• For the sake of clarity, in the case of a large number of steps within a partial sequence, you should use an enclosing step or macro step.

PLC-Lab Filename GRAFCET-Studio Filename
SchrankeMitLampe.plclab SchrankeMitLampe.grafcet

The gate you are already familiar with from the last example has blinking lamp H1 added to it. Lamp H1 is to blink with a pulse/pause time of 500ms as soon as the gate is being closed. An alternative branch is to be used in this solution as well. An enclosing step in the partial sequence for closing the gate is to be used for realising the blinking lamp H1.

Fig. 3.133 Diagram of the technology for the gate and lamp

Definition of the operands:

Symbol Description
S1OpenTheGate "Operate Gate" switch, value = True if pressed
S2GateIsOpen "Gate is open" sensor, value = True if pressed
S3GateIsClosed "Gate is closed" sensor, value = True if pressed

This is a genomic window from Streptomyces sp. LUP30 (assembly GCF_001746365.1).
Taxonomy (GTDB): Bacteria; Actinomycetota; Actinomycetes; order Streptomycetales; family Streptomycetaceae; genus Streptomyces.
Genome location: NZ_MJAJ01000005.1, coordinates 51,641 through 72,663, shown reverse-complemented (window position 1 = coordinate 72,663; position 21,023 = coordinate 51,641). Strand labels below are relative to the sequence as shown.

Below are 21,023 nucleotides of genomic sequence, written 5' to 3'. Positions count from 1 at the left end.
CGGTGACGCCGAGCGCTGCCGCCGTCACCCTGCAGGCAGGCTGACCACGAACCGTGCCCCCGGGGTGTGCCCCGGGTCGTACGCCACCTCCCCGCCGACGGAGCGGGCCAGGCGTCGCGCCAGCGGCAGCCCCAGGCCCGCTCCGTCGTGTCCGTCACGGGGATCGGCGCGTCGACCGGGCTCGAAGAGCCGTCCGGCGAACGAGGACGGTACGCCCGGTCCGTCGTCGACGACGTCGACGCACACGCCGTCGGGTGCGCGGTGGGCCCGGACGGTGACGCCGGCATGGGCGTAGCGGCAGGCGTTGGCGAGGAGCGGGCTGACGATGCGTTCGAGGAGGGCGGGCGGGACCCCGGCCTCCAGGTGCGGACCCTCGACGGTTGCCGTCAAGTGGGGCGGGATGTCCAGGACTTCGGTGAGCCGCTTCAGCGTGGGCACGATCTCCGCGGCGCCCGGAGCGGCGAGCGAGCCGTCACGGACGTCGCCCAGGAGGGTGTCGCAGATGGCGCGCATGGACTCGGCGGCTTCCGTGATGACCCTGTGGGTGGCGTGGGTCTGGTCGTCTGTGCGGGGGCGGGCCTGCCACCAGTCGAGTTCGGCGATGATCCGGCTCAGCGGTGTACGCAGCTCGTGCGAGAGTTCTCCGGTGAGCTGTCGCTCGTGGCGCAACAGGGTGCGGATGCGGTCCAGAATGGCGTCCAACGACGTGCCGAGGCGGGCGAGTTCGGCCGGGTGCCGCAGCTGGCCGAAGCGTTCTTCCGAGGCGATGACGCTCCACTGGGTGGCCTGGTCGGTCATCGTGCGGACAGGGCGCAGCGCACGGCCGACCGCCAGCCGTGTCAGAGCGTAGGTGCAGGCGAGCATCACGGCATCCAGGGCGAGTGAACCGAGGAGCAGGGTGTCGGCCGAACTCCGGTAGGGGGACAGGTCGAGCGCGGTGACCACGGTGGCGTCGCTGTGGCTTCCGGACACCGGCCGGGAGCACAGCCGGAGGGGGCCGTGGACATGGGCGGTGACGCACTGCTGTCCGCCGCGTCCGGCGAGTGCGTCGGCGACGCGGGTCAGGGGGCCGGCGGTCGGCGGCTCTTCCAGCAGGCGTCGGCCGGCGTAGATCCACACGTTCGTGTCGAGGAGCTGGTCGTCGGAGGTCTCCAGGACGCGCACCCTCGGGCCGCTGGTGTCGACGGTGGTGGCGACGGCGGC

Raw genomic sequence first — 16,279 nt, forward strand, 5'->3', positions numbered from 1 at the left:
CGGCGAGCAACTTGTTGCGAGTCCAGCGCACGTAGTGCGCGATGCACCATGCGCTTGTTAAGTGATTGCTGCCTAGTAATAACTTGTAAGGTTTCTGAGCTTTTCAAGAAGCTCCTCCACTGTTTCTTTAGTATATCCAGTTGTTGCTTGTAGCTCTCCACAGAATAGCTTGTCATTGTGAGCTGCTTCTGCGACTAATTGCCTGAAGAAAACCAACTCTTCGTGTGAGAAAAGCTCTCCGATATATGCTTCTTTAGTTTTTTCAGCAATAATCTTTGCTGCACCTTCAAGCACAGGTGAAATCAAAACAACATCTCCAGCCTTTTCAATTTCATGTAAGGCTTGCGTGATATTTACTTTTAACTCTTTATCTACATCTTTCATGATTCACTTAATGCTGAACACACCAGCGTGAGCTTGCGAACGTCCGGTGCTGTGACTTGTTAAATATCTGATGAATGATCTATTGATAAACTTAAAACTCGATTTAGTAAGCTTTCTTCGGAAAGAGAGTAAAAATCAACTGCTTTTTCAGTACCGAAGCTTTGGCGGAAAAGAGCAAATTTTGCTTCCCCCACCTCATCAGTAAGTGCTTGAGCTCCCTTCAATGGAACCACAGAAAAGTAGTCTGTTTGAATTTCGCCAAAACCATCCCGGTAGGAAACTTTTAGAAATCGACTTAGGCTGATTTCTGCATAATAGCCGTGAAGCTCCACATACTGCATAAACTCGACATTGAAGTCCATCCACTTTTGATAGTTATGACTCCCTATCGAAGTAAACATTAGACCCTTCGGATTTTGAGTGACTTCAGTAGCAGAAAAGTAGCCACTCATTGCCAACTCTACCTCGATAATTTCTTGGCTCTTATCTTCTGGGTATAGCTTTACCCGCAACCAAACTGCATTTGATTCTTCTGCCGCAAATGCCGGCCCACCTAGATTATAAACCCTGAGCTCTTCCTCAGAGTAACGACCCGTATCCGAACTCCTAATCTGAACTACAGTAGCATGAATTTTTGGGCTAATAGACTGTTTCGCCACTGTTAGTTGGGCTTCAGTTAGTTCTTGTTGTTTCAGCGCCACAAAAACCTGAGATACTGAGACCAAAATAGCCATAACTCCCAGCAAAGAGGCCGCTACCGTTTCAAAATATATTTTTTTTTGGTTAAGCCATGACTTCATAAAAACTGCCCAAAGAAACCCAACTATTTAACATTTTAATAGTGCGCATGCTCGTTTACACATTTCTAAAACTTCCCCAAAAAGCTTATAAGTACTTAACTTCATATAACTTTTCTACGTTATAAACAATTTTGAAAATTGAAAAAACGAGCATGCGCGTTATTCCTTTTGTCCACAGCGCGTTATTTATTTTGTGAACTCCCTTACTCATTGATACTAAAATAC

M1OpenGate Motor for opening the gate
M1CloseGate Motor for closing the gate
P1 Lamp H1 should blink while the gate is being closed

You can see the modified partial sequence for closing the gate in the adjacent figure. Enclosing step 3 is now used here. The blinking of H1 is realised by the enclosed steps 30 and 31. On closing the gate, the enclosure is processed until the condition for the transition following step 3 is fulfilled. This is the case as soon as the gate has reached the bottom end position and S3 returns the value True.

Fig. 3.134 Alternative branch, based on the example of a gate, with the use of an enclosing step in the partial sequence

PLC-Lab Filename GRAFCET-Studio Filename
ReinigungsmittelTest.plclab ReinigungsmittelTest.grafcet

A device is used for testing cleaning agents. The respective cleaning agent is sprinkled onto a glass plate. A cylinder with a sponge performs wiping movements on the glass plate. The number of wiping cycles can be set here, within the range of 1–10. The Start button S1 starts the process. After the set cycles have been run through, lamp H1 lights up. The operation can be completed by actuating the Confirm button S2. A re-start can be initiated after this.

Fig. 3.135 Diagram of the technology for the testing of cleaning agents